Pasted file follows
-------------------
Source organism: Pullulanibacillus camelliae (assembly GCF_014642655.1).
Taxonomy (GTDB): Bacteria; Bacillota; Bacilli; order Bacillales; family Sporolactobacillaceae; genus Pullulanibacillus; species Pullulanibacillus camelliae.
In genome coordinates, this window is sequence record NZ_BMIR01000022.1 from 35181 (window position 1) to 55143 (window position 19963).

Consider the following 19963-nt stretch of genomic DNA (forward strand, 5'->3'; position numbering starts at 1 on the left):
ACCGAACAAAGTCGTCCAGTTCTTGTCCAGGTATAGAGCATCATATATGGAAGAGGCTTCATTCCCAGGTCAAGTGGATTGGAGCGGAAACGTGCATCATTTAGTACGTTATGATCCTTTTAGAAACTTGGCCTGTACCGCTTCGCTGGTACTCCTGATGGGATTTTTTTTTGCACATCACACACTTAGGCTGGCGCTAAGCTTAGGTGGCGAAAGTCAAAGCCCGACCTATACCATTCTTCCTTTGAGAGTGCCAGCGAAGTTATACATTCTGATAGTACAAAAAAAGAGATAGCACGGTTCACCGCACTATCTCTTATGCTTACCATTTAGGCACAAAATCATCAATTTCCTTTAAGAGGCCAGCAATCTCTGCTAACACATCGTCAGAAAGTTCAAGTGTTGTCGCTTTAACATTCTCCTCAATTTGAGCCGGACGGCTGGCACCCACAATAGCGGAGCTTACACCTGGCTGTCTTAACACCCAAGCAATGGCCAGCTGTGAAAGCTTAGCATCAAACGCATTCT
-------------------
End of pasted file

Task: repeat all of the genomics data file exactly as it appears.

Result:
Source organism: Pullulanibacillus camelliae (assembly GCF_014642655.1).
Taxonomy (GTDB): Bacteria; Bacillota; Bacilli; order Bacillales; family Sporolactobacillaceae; genus Pullulanibacillus; species Pullulanibacillus camelliae.
In genome coordinates, this window is sequence record NZ_BMIR01000022.1 from 35181 (window position 1) to 55143 (window position 19963).

Consider the following 19963-nt stretch of genomic DNA (forward strand, 5'->3'; position numbering starts at 1 on the left):
ACCGAACAAAGTCGTCCAGTTCTTGTCCAGGTATAGAGCATCATATATGGAAGAGGCTTCATTCCCAGGTCAAGTGGATTGGAGCGGAAACGTGCATCATTTAGTACGTTATGATCCTTTTAGAAACTTGGCCTGTACCGCTTCGCTGGTACTCCTGATGGGATTTTTTTTTGCACATCACACACTTAGGCTGGCGCTAAGCTTAGGTGGCGAAAGTCAAAGCCCGACCTATACCATTCTTCCTTTGAGAGTGCCAGCGAAGTTATACATTCTGATAGTACAAAAAAAGAGATAGCACGGTTCACCGCACTATCTCTTATGCTTACCATTTAGGCACAAAATCATCAATTTCCTTTAAGAGGCCAGCAATCTCTGCTAACACATCGTCAGAAAGTTCAAGTGTTGTCGCTTTAACATTCTCCTCAATTTGAGCCGGACGGCTGGCACCCACAATAGCGGAGCTTACACCTGGCTGTCTTAACACCCAAGCAATGGCCAGCTGTGAAAGCTTAGCATCAAACGCATTCT